H.E.R. has had an eventful couple of years. Scoring a gold record with her full-length self-titled debut, a NPR Tiny Desk concert and two 2019 Grammy Awards for Best R&B Album and Best R&B Performance, the erstwhile Gabriella Wilson has moved from strength to strength since beginning her performance career ten years ago. The fast-rising singer and songwriter brought her award-winning artistry to the ACL stage for the first time with a set of songs guaranteed to slow jam the night away.
After a brief intro from her six-piece band, multi-instrumentalist H.E.R. took the stage with an acoustic guitar for the funky “Carried Away,” also contributing bass and electric piano solos before the song’s end. She picked up a pair of drumsticks to pound out the intro of the Latin-influenced “2.” Hands-free, she said she was proud to be on “this legendary stage,” before giving her husky alto a workout on the roiling “Feel Away” and the lush “Avenue.” Donning her acoustic guitar, she sang a couple of verses of Deniece Williams’ “Free,” leading directly into her hit ballad “Best Part,” with backup singer Malik Spence delivering original duet partner Daniel Caesar’s lines. Built on a fingerpicked acoustic guitar figure, “Fate” danced gracefully on the line between folk and soul.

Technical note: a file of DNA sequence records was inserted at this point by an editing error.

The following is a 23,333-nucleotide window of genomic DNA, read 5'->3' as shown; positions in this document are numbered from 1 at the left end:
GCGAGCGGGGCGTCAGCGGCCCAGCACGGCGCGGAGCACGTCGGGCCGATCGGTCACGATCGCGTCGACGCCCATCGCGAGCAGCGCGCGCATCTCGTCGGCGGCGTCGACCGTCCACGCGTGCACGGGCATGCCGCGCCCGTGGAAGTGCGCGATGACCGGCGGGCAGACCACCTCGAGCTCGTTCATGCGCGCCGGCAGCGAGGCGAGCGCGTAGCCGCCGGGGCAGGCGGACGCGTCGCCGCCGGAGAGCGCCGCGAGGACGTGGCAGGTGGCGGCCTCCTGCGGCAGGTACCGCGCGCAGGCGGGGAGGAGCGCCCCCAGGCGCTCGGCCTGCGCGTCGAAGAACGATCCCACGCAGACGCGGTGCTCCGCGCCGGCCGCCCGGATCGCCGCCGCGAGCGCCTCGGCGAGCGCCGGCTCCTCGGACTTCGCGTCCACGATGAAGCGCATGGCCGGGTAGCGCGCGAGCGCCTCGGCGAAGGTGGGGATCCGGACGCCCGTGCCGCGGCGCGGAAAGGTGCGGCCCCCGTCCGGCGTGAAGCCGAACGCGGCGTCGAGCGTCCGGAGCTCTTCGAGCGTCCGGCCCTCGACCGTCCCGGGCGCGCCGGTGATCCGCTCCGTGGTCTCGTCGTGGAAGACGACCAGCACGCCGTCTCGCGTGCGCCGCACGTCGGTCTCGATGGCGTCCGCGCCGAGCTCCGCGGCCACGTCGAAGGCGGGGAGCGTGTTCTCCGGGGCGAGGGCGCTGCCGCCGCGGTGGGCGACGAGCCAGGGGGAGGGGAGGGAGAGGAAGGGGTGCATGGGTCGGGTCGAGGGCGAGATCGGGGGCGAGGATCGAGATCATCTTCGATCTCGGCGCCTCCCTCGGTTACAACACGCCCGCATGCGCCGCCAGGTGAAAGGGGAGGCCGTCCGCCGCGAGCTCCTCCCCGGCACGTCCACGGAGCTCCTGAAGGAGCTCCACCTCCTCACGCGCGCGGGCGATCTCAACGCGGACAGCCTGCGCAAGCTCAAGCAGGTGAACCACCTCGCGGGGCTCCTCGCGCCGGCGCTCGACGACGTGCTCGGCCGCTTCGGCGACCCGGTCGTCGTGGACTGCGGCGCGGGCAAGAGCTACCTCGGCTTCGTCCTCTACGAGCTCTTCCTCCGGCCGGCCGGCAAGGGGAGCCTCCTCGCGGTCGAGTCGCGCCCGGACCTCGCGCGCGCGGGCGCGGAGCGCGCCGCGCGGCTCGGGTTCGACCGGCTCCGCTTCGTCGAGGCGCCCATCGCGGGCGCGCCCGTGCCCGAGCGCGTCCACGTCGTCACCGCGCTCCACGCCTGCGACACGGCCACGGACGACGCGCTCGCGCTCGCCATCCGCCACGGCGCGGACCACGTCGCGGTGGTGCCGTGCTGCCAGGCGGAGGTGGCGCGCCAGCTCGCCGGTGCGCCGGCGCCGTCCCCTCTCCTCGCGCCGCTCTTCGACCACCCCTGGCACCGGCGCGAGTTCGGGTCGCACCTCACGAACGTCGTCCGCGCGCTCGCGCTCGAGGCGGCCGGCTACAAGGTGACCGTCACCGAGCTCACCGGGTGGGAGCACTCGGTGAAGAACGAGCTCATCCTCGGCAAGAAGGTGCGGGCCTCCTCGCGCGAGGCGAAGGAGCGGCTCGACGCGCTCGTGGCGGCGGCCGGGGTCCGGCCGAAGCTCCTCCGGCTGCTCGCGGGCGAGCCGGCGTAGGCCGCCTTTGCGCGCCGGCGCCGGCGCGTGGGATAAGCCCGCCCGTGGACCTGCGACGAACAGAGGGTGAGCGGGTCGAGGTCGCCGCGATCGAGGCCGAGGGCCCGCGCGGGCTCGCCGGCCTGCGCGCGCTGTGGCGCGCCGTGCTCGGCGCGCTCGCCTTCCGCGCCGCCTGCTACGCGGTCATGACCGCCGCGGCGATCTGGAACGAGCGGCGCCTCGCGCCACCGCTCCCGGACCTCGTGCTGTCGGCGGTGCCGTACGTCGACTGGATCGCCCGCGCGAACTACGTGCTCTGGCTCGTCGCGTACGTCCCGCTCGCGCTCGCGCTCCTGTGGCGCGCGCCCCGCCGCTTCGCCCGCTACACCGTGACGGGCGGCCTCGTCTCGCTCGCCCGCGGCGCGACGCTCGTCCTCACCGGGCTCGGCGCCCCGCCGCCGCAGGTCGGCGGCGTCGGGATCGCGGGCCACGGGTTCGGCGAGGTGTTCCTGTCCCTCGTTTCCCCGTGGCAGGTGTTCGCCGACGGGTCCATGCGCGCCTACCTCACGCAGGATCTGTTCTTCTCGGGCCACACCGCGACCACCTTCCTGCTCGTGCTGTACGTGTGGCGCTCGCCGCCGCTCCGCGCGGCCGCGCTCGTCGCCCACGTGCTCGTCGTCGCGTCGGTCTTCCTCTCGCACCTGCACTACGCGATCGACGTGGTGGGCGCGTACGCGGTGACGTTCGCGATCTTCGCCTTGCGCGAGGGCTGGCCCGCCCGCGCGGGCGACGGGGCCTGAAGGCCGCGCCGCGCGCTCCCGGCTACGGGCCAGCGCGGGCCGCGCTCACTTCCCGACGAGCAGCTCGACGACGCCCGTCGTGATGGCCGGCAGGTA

While engaging the crowd in call-and-response “whoa’s,” H.E.R. switched to a plexiglass Stratocaster for the soulful, gospel-informed anthem “Hard Place,” a clear audience fave. After that bag of originals, she pulled a surprising cover: Northern Irish songwriter Foy Vance’s lighter-waving ballad “Make It Rain.” Though it was originally popularized by Ed Sheeran on the soundtrack for the TV show Sons of Anarchy, H.E.R. made it her own with blues rock guitar soloing and powerhouse singing. The crowd agreed, going nuts as she paused at the end for dramatic effect. She moved back to the electric piano for the slow jamming hit “Focus,” a song that allowed her to really show off her liquid vocal flexibility. That tune also served as a jumping-off point for a grooving cover of Ms. Lauryn Hill’s “X Factor,” clearly a key influence. The band kept that rhythm going for “As I Am,” namechecking Hill by comparing her lover to “my favorite Lauryn song.” Then it was time for “Lights On,” one of her earliest hits and a song that actually required phone participation, as everybody held their lights into the sky. H.E.R. responded by re-donning her electric guitar and seguing into the guitar solo coda for Prince’s “Purple Rain.” With the backing vocalists and crowd singing the “ooo-ooo’s,” H.E.R. took us all home on her Strat and quit the stage to thunderous applause. And that was the end of a remarkable show from an explosive young talent. We can’t wait for you to see it when it airs this fall on your local PBS station.